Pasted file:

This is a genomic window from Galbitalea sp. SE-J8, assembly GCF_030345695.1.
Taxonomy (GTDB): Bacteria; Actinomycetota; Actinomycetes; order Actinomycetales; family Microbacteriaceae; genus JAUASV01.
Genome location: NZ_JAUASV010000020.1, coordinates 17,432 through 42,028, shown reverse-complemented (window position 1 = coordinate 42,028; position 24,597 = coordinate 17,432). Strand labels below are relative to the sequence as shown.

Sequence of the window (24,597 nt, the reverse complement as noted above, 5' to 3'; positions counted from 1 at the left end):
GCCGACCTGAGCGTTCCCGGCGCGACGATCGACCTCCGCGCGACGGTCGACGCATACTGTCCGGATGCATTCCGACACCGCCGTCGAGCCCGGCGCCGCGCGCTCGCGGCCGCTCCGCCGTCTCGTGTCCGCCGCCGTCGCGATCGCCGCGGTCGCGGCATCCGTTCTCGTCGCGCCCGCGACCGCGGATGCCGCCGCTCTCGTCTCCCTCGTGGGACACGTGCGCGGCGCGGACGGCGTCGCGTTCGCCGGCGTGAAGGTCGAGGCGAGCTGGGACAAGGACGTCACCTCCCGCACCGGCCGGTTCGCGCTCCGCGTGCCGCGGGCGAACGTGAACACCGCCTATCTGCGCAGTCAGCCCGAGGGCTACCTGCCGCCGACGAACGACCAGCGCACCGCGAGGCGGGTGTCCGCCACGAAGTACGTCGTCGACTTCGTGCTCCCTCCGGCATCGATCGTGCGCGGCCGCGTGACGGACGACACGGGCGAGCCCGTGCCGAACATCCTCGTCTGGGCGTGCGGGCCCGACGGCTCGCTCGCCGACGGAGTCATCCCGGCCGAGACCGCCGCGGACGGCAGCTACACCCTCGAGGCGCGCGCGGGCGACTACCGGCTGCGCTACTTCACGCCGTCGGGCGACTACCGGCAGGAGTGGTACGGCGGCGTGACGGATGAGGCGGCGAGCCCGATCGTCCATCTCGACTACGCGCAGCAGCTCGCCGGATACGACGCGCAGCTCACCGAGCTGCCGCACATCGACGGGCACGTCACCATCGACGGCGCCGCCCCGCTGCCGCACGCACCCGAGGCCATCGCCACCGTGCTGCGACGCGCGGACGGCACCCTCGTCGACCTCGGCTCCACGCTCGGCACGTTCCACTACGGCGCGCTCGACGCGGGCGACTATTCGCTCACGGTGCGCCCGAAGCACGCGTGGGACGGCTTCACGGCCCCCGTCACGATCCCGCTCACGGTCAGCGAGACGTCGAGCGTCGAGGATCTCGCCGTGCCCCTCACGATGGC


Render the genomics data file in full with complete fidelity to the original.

This is a genomic window from Galbitalea sp. SE-J8, assembly GCF_030345695.1.
Taxonomy (GTDB): Bacteria; Actinomycetota; Actinomycetes; order Actinomycetales; family Microbacteriaceae; genus JAUASV01.
Genome location: NZ_JAUASV010000020.1, coordinates 17,432 through 42,028, shown reverse-complemented (window position 1 = coordinate 42,028; position 24,597 = coordinate 17,432). Strand labels below are relative to the sequence as shown.

Sequence of the window (24,597 nt, the reverse complement as noted above, 5' to 3'; positions counted from 1 at the left end):
GCCGACCTGAGCGTTCCCGGCGCGACGATCGACCTCCGCGCGACGGTCGACGCATACTGTCCGGATGCATTCCGACACCGCCGTCGAGCCCGGCGCCGCGCGCTCGCGGCCGCTCCGCCGTCTCGTGTCCGCCGCCGTCGCGATCGCCGCGGTCGCGGCATCCGTTCTCGTCGCGCCCGCGACCGCGGATGCCGCCGCTCTCGTCTCCCTCGTGGGACACGTGCGCGGCGCGGACGGCGTCGCGTTCGCCGGCGTGAAGGTCGAGGCGAGCTGGGACAAGGACGTCACCTCCCGCACCGGCCGGTTCGCGCTCCGCGTGCCGCGGGCGAACGTGAACACCGCCTATCTGCGCAGTCAGCCCGAGGGCTACCTGCCGCCGACGAACGACCAGCGCACCGCGAGGCGGGTGTCCGCCACGAAGTACGTCGTCGACTTCGTGCTCCCTCCGGCATCGATCGTGCGCGGCCGCGTGACGGACGACACGGGCGAGCCCGTGCCGAACATCCTCGTCTGGGCGTGCGGGCCCGACGGCTCGCTCGCCGACGGAGTCATCCCGGCCGAGACCGCCGCGGACGGCAGCTACACCCTCGAGGCGCGCGCGGGCGACTACCGGCTGCGCTACTTCACGCCGTCGGGCGACTACCGGCAGGAGTGGTACGGCGGCGTGACGGATGAGGCGGCGAGCCCGATCGTCCATCTCGACTACGCGCAGCAGCTCGCCGGATACGACGCGCAGCTCACCGAGCTGCCGCACATCGACGGGCACGTCACCATCGACGGCGCCGCCCCGCTGCCGCACGCACCCGAGGCCATCGCCACCGTGCTGCGACGCGCGGACGGCACCCTCGTCGACCTCGGCTCCACGCTCGGCACGTTCCACTACGGCGCGCTCGACGCGGGCGACTATTCGCTCACGGTGCGCCCGAAGCACGCGTGGGACGGCTTCACGGCCCCCGTCACGATCCCGCTCACGGTCAGCGAGACGTCGAGCGTCGAGGATCTCGCCGTGCCCCTCACGATGGC